JOINT BASE CHARLESTON, S.C. –
When a service member is wounded behind enemy lines during a firefight, a combat medic might not be near to immediately treat the wounds. Luckily for the wounded service member, their battle buddy, a Combat Lifesaver Course graduate, rushes in to treat the injuries and get them out of harm's way.
The Army Combat Lifesaver Course, or CLS, is a program designed to train nonmedical Soldiers on how to provide emergency care as a secondary mission on the battlefield.
The 841st Transportation Battalion at Joint Base Charleston S.C., hosted the first joint Combat Lifesaver Course Jan. 20 - 23, 2015, on the installation to reinforce relations between the many units stationed here.
"As an annual requirement, Soldiers belonging to the 841st TB are certified, and through a collaborative effort between the different units around the base, we were able to certify and re-certify 55 Soldiers, Airmen, Sailors and Department of Defense civilian personnel," said Sgt. 1st Class Clifton Mack, 841st TB terminal operations NCO in charge.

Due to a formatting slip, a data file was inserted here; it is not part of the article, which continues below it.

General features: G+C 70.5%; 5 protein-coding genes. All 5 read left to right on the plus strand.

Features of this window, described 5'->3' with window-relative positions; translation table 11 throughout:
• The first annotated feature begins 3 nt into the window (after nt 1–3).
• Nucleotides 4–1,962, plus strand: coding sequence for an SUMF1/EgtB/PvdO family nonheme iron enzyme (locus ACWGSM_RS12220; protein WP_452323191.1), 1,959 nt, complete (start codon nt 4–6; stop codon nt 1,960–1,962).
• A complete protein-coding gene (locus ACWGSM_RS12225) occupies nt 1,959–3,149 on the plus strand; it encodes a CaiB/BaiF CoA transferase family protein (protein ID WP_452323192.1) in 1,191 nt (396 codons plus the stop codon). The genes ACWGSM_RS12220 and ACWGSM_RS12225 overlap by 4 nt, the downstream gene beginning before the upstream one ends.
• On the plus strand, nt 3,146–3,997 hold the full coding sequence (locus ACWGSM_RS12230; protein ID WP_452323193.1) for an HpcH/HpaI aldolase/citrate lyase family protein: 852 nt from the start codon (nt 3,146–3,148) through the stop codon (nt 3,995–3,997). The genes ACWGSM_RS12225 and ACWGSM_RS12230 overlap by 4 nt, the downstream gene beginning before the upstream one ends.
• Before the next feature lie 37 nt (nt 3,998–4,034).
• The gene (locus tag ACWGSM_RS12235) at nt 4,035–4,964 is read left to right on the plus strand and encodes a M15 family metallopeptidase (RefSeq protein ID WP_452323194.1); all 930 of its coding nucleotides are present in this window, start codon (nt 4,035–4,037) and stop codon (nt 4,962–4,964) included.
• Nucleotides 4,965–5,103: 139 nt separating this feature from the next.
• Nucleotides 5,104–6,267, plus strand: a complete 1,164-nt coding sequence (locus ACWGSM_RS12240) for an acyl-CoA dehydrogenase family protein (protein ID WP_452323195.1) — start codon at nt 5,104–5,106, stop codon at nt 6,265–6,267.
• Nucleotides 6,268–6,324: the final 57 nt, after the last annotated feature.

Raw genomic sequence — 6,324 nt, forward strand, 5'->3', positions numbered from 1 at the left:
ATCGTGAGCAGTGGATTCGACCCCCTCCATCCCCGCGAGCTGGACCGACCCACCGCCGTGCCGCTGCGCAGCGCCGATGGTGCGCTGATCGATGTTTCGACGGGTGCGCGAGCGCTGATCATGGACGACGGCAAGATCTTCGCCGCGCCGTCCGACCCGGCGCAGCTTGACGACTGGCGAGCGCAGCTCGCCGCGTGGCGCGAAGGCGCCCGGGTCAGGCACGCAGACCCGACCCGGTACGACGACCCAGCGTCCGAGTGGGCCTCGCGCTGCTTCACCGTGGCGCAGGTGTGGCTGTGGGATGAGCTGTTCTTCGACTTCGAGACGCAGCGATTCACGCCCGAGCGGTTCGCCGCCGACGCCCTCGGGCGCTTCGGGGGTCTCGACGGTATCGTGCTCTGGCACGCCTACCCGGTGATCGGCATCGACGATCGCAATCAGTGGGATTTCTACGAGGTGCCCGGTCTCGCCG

The course was led by four Army CLS instructors from Fort Jackson, S.C., and totaled 40 hours of classroom and hands-on training.
"The instructors did a tremendous job by adding scenarios such as treating a victim of an IED, gun shot, burn or laceration, much like the injuries commonly associated with combat," Mack said. "The instructors ensured the scenarios were stressful and even added simulated gun fire to get your adrenaline pumping."
According to Mack, one of the course's strong points was its incorporation of robotic mannequins.
"These mannequins are almost life-like," Mack said. "They can move and even simulate bleeding ... it makes the training much more realistic."
According to Army Lt. Col. Brian Memoli, 841st TB commander who is also combat lifesaver certified, CLS can enhance a service member's skills on the battlefield and at their home unit.
"This training is being used on a daily basis to save lives out on the battlefield, and it's also a great asset to have especially in the 841st TB where we deal with heavy equipment such as tanks and helicopters," Memoli said. "An emergency which requires immediate medical care can happen anywhere at any time and we want to provide our service members with the best training possible to save lives."
Last year 24 people attended the course and thanks to the innovative thinking of the members in the 841st TB, units around the installation now have combat lifesavers beside them.
"The joint course was a tremendous success and speaks great volume of the joint environment the separate units on the base foster," Memoli said. "We look forward to continuing to provide joint training ... HOOAH!"